This is an exploration of the mitzvah "V'Akhalta" (and you shall engage in Jewish eating!) and goes beyond seeing Deuteronomy 8:10 as the source of the mitzvot of blessing before and after our meals. Usually we just focus on the verb: U'veirakhta "and you shall bless" to learn a separate mitzvah. However, the verb, "to eat" in and of itself holds great, holy meaning for us.
Eating Jewishly and with a Torah mindset is different and puts us in touch with the Divine, as well as our deepest respect for our bodies. And with blessings, shouldn't we, if we are filled with more gratitude when we eat dessert, say more?! The sources at the end answer that sweet question!
I believe that we are getting closer to understanding the p'shat (the simple, straightforward, holy sense) of the Torah verse that says - "you shall eat, become satisfied, and so you shall bless." (Deuteronomy 8:10) There's a mitzvah at the beginning of that phrase and not just the end with "you should bless." However, we do not often explore "you shall eat" as a mitzvah unto itself. Despite the many meals we are commanded to make at holiday times and for joyous occasions, and for breaking fasts, our understanding of this verse from Parshat Ekev (8:10) is that we learn to bless both BEFORE and AFTER our meals. But what about what and how we eat? What of the knowledge about nutrition and food and science that has exploded in our time? Are there deeper considerations in food preparation (yes, of kosher food) that make the process and procedures more Jewish?
Another mitzvah, separately and distinctly, is "you shall eat. While it is not on the Rambam's or Ramban's list of mitzvot that does not stop us from engaging their framework of thinking about mitzvot of the Torah. We are discovering new ways to live Torah in every generation! I believe deeply that the Torah is saying discover more and more about how to eat in the best way, the healthiest way and the holiest way - beyond just standard kashrut.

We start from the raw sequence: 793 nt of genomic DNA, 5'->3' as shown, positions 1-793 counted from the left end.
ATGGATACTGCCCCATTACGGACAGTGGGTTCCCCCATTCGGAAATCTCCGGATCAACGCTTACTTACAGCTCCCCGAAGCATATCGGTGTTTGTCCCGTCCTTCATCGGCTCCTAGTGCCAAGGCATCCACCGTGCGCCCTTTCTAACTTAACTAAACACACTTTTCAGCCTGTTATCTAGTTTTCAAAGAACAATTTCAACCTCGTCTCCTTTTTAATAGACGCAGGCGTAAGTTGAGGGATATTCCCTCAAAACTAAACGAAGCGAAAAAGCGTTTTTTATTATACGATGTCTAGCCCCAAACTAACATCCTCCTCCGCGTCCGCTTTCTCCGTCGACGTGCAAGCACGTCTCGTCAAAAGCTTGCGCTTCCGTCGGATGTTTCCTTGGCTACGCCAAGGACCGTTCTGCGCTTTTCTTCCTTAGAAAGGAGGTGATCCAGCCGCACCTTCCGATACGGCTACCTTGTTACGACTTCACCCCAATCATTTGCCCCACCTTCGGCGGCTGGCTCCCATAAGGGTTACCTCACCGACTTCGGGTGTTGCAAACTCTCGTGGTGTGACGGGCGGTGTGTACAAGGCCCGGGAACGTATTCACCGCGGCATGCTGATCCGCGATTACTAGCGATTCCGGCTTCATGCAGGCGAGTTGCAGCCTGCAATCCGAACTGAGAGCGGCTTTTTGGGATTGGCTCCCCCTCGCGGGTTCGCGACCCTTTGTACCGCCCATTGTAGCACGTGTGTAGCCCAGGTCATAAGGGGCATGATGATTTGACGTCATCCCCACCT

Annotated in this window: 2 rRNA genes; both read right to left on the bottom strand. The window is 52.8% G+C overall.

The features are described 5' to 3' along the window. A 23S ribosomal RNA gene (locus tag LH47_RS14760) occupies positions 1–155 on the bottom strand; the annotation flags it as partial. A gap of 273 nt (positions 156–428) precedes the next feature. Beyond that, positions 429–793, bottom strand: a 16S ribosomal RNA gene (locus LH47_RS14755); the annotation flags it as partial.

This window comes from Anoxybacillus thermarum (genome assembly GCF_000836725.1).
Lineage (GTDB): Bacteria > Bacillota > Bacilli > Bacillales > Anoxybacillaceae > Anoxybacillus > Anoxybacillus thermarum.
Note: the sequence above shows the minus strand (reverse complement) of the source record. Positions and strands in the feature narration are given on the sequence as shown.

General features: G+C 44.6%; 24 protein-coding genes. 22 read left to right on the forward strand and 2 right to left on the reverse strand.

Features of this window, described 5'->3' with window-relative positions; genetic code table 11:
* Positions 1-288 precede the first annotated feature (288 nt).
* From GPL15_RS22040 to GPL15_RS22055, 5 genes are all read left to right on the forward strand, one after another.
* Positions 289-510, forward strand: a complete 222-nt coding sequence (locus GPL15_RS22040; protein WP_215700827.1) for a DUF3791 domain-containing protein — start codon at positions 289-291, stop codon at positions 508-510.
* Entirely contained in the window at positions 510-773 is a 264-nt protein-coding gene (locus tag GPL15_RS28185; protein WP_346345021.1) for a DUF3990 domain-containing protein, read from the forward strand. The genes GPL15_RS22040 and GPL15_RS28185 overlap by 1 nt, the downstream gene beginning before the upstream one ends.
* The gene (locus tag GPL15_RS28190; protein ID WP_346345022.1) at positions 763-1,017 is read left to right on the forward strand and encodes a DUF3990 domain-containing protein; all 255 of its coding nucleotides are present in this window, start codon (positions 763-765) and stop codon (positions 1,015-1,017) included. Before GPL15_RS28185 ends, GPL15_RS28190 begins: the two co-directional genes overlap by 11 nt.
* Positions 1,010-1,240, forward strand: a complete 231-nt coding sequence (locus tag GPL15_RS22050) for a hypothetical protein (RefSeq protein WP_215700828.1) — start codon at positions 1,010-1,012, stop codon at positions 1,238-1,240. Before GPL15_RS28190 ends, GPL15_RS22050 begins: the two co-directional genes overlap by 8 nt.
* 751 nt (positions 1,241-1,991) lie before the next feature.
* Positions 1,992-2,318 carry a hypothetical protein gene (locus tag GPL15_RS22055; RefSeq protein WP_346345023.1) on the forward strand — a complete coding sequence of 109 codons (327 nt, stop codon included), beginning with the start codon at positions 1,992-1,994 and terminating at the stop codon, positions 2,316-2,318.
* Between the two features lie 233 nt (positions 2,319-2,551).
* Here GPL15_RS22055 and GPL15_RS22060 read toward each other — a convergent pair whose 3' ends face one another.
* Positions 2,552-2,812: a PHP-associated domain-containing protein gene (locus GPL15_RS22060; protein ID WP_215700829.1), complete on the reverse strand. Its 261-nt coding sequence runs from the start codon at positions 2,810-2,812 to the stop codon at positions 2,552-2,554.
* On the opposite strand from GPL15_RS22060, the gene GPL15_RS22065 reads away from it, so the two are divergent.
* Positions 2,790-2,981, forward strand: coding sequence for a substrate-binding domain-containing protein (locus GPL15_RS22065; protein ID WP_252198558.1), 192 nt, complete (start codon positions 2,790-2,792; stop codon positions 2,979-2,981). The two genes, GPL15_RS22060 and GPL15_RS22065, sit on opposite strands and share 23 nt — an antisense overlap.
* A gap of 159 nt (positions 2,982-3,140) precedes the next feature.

Read the verse and consider the various verbs. Though this study does not explore the middle verb "and you shall be satisfied" think about that phrase, too, as teaching about the practice of eating, how we approach satisfying our desires for food, taste and time spent at meals - are we truly satisfied with how and what and when we are eating?
Focus, too, on the eating part. How is "and you shall eat" a mitzvah? What would the Code of Jewish Eating, as a spiritual practice, look like if you were to write it out like a law code? What story or stories might you include in that textual exploration?
Mazel tov to our friend, Nancy Wolfson Moche, on her new spiritual, delightfully green (beyond) cookbook, Vegetables for Breakfast from A to Z. Consider Nancy's take on eating as a spiritual practice and understanding it from a Torah perspective:
Today, in 2020, we Jews are either alone or among few with the tradition of blessing both before and after we eat. It is traditional in many cultures to say a blessing of gratitude and acknowledgment before eating: we thank G-d for both providing and for partnering with us as an agricultural people. In this blessing before eating we acknowledge the miracles that had to occur in order for the food to have made its way to our plate. A plant food started as a seed in the darkness of the soil; that seed needed just the right amount of water and sunlight in order to sprout; once sprouted, it needed protection from the elements, from the predators (creatures willing to eat it at whatever developmental stage they encountered it). Once harvested, it was protected from any of the possible ways it may have been discarded or lost.
So, after we have expressed our gratitude for the food, then we eat it. That is the v’akhalta part. The Torah tells us more about HOW to eat than WHAT to eat. In parashah Beshallach, we are told to take only our portion (not more, not less), acknowledging that everyone’s portion will be different, in accordance with their needs. Once we move out of the desert and beyond the manna-eating stage (only after we have eaten manna do we merit receiving the Torah), we need to have an everchanging/constantly renewed awareness of our body’s everchanging/constantly renewed needs. So we must eat with awareness. We are told not to overeat, so we must be present and embodied (connected/in tune with our body) as we eat. No mindless munching.